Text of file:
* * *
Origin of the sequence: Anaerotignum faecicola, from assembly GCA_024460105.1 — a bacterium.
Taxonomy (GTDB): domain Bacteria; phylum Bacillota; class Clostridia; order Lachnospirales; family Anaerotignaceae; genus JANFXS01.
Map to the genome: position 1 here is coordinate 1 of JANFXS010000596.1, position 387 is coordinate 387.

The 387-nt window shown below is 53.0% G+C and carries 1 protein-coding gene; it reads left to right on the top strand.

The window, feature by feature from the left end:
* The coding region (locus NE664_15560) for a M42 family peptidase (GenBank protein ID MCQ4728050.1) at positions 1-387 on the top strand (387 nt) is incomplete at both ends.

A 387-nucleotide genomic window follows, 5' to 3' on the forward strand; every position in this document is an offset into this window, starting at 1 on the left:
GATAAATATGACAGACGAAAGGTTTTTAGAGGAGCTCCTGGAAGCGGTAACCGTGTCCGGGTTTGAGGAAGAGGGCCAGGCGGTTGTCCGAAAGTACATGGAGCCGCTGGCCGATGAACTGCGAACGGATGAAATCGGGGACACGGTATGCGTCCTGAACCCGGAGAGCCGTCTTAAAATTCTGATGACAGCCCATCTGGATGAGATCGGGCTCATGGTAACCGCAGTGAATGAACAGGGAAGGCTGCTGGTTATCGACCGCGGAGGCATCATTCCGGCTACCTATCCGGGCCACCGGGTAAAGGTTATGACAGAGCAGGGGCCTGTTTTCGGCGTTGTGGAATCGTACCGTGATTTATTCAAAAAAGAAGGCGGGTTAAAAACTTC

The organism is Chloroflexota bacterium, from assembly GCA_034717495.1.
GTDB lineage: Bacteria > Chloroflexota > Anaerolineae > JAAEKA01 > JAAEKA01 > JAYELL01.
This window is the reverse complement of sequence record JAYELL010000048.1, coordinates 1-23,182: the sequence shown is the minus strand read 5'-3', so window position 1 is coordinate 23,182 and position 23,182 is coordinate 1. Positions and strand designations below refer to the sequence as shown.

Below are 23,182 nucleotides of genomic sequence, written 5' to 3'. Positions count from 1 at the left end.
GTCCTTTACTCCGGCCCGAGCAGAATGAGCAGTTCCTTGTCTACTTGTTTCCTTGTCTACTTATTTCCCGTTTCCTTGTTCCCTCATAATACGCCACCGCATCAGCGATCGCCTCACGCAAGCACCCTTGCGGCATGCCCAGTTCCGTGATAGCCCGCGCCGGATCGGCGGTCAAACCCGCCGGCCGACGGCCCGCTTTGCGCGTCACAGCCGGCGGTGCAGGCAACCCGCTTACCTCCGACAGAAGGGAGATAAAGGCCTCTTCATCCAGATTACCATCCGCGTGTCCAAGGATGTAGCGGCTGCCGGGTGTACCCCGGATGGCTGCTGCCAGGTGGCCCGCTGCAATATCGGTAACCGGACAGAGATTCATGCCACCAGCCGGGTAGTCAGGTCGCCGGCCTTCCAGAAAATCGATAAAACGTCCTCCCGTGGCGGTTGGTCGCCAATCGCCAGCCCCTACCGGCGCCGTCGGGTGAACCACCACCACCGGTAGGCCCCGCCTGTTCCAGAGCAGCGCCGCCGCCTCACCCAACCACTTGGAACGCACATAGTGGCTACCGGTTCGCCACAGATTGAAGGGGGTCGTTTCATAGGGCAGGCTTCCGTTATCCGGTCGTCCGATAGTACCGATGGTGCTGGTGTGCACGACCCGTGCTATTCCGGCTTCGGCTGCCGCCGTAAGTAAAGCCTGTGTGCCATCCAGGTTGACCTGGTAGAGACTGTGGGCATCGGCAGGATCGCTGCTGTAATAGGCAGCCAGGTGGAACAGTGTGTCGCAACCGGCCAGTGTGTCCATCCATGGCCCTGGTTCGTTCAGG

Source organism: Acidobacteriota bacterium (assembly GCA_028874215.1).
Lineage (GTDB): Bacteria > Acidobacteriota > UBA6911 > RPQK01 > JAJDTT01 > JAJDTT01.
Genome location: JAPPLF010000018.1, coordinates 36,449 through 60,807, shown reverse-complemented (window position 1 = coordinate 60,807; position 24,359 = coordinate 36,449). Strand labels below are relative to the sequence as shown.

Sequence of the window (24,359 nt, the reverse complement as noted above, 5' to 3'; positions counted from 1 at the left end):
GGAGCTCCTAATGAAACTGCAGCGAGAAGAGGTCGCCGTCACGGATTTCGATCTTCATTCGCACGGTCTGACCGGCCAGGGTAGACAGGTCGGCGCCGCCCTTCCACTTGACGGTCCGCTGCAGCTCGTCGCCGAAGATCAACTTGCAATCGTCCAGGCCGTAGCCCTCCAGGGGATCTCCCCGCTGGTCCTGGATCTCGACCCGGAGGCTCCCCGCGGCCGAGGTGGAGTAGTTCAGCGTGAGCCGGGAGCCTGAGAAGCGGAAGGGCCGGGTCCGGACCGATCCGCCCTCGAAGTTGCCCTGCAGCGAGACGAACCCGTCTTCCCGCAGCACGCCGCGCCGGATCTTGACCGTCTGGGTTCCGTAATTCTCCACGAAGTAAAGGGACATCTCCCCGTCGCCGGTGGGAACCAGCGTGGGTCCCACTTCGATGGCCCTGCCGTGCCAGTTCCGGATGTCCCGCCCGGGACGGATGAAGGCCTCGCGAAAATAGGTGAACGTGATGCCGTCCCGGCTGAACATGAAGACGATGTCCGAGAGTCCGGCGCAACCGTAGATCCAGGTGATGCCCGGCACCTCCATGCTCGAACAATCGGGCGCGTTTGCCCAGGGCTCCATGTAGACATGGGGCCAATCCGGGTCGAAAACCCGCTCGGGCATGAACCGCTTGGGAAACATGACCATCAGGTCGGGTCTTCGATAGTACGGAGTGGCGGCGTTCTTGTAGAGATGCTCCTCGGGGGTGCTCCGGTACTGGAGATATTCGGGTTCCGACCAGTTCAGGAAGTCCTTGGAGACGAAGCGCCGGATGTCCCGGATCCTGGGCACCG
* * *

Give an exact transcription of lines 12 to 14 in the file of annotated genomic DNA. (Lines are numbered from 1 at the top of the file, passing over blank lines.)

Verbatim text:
Below are 23,182 nucleotides of genomic sequence, written 5' to 3'. Positions count from 1 at the left end.
GTCCTTTACTCCGGCCCGAGCAGAATGAGCAGTTCCTTGTCTACTTGTTTCCTTGTCTACTTATTTCCCGTTTCCTTGTTCCCTCATAATACGCCACCGCATCAGCGATCGCCTCACGCAAGCACCCTTGCGGCATGCCCAGTTCCGTGATAGCCCGCGCCGGATCGGCGGTCAAACCCGCCGGCCGACGGCCCGCTTTGCGCGTCACAGCCGGCGGTGCAGGCAACCCGCTTACCTCCGACAGAAGGGAGATAAAGGCCTCTTCATCCAGATTACCATCCGCGTGTCCAAGGATGTAGCGGCTGCCGGGTGTACCCCGGATGGCTGCTGCCAGGTGGCCCGCTGCAATATCGGTAACCGGACAGAGATTCATGCCACCAGCCGGGTAGTCAGGTCGCCGGCCTTCCAGAAAATCGATAAAACGTCCTCCCGTGGCGGTTGGTCGCCAATCGCCAGCCCCTACCGGCGCCGTCGGGTGAACCACCACCACCGGTAGGCCCCGCCTGTTCCAGAGCAGCGCCGCCGCCTCACCCAACCACTTGGAACGCACATAGTGGCTACCGGTTCGCCACAGATTGAAGGGGGTCGTTTCATAGGGCAGGCTTCCGTTATCCGGTCGTCCGATAGTACCGATGGTGCTGGTGTGCACGACCCGTGCTATTCCGGCTTCGGCTGCCGCCGTAAGTAAAGCCTGTGTGCCATCCAGGTTGACCTGGTAGAGACTGTGGGCATCGGCAGGATCGCTGCTGTAATAGGCAGCCAGGTGGAACAGTGTGTCGCAACCGGCCAGTGTGTCCATCCATGGCCCTGGTTCGTTCAGG

Source organism: Acidobacteriota bacterium (assembly GCA_028874215.1).